By David Benner
No one can satisfactorily make either the human or the spiritual journey alone. We all need soul friends and spiritual companions. One of the reasons for this has to do with the nature of the human soul and spirit. Bodies are substantial – often much more substantial than we desire! But souls and spirits are ephemeral and insubstantial. In fact, they are so insubstantial that they often seem not even to be there. Witness the many people who develop a strange look on their faces when you talk about taking care of your soul or nurturing a broken spirit.
Sensing this essential lightness of our inner being we tend to feel vulnerable when we recognize the spaciousness and emptiness that accompanies it. Sometimes it triggers outright terror. Our default defense in the face of this is to grasp onto our ego since it appears to have more substance. But unfortunately, not only is that substance more apparent than real, strengthening our ego in this way restricts our freedom, diminishes our lightness of being and distances us from the soulful and spiritual dimensions of our existence.
Spirit and soul each call us in what appears to be different directions but when each journey is followed faithfully we see that it fully includes the other. Soul calls us down and into our experience and the world while spirit calls us up and beyond to the transcendent horizon of our existence. However, followed deeply, each journey leads to the other. But because of the insubstantiality of our essential self we easily ignore the call from our depths to purse these journeys.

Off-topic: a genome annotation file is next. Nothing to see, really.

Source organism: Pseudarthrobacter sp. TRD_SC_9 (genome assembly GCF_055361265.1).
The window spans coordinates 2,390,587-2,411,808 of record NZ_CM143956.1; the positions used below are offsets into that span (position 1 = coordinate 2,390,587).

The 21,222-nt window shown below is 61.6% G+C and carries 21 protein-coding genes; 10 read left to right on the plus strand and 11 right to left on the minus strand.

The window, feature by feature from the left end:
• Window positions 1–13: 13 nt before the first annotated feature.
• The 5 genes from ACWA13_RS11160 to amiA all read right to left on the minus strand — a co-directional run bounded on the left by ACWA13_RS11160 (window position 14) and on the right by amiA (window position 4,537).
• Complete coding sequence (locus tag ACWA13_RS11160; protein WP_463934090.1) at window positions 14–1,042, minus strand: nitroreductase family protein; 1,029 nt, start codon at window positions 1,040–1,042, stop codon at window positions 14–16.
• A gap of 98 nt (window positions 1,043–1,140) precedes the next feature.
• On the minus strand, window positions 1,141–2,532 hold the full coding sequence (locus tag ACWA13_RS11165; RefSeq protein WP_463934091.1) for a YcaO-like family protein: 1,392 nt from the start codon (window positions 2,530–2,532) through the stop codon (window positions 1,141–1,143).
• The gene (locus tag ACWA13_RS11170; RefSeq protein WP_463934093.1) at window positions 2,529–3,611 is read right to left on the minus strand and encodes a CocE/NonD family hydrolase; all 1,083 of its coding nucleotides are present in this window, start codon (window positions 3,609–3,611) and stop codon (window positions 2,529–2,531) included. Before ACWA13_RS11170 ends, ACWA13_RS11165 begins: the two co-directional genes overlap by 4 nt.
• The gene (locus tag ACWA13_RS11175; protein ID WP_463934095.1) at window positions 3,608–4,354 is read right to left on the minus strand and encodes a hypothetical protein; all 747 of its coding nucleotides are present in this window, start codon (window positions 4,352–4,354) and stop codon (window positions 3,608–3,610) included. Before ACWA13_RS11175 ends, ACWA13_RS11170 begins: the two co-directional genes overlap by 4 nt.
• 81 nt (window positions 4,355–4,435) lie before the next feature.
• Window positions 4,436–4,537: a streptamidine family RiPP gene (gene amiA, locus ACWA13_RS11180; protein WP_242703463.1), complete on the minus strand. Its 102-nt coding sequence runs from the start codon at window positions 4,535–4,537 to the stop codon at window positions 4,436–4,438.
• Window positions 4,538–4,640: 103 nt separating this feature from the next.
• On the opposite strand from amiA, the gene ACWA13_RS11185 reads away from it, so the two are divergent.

This is why we need soul friends and spiritual companions. We need them to help us attend and respond to the messages from our depths. Communities or individuals may play both roles and assist us in the development of our inner self. In some seasons of life we need to attend to our spirits while at other points our souls will come into ascendency.
Soul friends and spiritual companions need to be sensitive to this. Not only do they need to help us pay attention to our inner life and the calls that emerge from within it they also need to be able to help us notice when we are using one journey – often the spiritual – to avoid doing the essential work of the other – typically the soulful.
The outer life may be lived with some degree of success simply through willpower and rugged individualism but the inner life demands accompaniment that holds us and forms our spirits and souls within wombs of love.
Where do you presently find this accompaniment, and how adequate is it at this stage of your journey? Often friends and communities of support meet our needs at one point of the journey and not another. Notice the tension this produces as you “outgrow” communities or relationships and struggle to let go in the way that is needed to live the truth of your being.